Christians have long celebrated The Last Supper of Jesus Christ on Maundy, the Thursday before Easter, but new research released Monday claims that evidence shows it took place on the Wednesday before the Crucifixion.

Prof. Colin Humphreys, a scientist at the University of Cambridge in England, believes the mistaken date is due to a calendar mix-up -- and says his findings strengthen the case for finally introducing a fixed date for Easter, AFP reports.

In his attempt to pinpoint the exact timing of Jesus’ final meal, Humphreys used a combination of biblical, historical and astronomical research

The Bible’s different versions of Jesus’ Last Supper with his disciples have left researchers puzzled for centuries.

While Matthew, Mark and Luke all say the Last Supper coincided with the start of the Jewish festival of Passover, John claims it took place before Passover, AFP reports.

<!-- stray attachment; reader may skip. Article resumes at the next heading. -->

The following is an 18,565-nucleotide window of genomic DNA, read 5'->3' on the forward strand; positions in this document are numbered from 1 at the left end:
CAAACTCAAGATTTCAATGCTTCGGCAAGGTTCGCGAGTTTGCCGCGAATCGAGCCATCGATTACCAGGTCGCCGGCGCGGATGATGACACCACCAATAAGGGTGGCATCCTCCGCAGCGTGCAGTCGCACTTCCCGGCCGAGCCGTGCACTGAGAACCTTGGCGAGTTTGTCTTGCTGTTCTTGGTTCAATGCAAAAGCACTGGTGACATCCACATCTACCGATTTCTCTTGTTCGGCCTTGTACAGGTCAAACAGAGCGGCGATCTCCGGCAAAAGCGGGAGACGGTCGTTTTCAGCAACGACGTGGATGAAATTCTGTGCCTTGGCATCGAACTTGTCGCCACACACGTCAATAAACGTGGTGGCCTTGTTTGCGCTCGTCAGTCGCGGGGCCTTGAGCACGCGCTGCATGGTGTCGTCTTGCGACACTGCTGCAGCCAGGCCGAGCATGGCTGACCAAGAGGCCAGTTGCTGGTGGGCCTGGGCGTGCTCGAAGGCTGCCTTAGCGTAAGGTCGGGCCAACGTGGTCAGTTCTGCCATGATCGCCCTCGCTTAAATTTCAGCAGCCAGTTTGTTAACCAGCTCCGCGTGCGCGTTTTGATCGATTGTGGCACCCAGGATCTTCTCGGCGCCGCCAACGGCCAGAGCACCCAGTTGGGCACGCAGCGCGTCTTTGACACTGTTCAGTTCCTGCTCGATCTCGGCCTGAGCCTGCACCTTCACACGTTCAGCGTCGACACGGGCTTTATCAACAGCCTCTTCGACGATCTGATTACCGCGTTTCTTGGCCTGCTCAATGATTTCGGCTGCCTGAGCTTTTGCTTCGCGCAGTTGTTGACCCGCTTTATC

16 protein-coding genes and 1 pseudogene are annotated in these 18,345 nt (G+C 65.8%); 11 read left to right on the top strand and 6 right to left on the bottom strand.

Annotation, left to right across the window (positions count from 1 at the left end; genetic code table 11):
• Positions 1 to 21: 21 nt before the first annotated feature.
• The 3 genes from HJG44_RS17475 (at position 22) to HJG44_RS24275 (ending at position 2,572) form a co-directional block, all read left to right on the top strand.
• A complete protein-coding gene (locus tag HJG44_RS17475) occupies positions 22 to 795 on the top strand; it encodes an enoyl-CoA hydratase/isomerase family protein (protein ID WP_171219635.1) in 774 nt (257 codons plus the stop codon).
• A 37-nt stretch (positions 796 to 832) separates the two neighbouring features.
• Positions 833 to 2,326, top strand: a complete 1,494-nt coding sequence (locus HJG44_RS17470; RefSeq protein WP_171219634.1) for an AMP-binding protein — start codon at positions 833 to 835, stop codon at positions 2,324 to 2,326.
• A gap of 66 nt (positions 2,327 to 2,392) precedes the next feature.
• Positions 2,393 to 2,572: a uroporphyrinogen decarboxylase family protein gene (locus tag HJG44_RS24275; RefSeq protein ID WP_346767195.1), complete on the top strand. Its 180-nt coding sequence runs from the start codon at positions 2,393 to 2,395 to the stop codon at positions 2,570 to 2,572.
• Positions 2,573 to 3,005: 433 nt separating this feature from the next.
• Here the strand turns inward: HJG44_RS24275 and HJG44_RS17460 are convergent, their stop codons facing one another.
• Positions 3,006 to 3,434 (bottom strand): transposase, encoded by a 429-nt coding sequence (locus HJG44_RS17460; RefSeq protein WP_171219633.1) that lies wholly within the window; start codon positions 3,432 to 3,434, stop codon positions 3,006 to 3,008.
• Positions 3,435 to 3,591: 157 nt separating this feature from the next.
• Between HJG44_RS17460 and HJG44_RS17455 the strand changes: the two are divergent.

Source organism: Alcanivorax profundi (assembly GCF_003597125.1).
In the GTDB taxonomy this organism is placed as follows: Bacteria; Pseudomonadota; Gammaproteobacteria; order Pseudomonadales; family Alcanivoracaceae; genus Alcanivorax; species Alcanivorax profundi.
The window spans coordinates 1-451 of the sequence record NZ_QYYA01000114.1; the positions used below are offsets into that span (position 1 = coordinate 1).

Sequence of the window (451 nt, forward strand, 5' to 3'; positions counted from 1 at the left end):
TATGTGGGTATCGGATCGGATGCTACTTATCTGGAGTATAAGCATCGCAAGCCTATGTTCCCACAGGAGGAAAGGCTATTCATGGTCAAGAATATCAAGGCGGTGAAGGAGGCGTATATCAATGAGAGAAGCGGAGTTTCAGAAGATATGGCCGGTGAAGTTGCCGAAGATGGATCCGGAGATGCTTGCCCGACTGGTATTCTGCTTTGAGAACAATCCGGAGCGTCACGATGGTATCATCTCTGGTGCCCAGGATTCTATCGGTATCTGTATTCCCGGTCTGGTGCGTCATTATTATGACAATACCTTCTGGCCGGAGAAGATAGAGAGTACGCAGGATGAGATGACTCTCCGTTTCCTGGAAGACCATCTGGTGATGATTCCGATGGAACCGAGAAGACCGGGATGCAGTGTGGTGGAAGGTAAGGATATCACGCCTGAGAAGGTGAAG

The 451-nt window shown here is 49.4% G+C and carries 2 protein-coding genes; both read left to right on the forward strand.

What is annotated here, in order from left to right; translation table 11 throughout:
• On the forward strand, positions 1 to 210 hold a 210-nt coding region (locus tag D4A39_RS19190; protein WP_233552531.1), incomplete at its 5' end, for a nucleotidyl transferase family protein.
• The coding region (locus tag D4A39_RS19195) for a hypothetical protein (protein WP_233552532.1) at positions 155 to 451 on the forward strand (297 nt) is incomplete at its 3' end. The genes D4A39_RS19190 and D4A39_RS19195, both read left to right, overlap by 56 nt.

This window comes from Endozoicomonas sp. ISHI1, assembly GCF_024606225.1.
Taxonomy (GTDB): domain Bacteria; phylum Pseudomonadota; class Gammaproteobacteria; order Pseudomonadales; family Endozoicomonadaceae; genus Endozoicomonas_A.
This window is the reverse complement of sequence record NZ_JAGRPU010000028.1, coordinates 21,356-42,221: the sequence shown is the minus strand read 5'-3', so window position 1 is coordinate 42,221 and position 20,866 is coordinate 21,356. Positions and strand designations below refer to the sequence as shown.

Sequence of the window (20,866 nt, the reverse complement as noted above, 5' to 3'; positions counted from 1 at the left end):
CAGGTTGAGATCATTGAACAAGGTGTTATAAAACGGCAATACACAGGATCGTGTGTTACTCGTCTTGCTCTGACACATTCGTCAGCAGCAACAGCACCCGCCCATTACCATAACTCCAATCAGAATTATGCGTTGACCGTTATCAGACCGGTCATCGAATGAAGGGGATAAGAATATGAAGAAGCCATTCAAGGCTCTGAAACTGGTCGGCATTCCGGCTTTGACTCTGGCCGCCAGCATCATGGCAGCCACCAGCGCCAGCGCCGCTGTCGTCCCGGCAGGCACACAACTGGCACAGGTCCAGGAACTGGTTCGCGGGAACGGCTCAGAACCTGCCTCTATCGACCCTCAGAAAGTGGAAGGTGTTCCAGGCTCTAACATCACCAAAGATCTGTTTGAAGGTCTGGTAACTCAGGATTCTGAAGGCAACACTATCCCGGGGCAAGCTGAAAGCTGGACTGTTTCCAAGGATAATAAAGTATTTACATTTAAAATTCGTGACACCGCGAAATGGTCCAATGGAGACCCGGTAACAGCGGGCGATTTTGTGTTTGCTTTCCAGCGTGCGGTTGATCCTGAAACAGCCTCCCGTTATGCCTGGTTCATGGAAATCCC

In his new book, "The Mystery Of The Last Supper," Humphrey’s concludes that Jesus, along with Matthew, Mark and Luke, may have been using a different calendar than John was.

"Whatever you think about the Bible, the fact is that Jewish people would never mistake the Passover meal for another meal, so for the Gospels to contradict themselves in this regard is really hard to understand," Humphreys said.

Humphreys' theory is that Jesus went by an old-fashioned Jewish calendar rather than the official lunar calendar that was in widespread use at the time of his death and is still in use today, AFP reports.

This would put the Passover meal -- and the Last Supper -- on the Wednesday, explaining how so many events took place between the meal and the Crucifixion.

It would follow that Jesus' arrest, interrogation and separate trials did not all take place in the space of one night, but occurred over a longer period.

According to Humphreys, the set date for Easter Day should be April 5.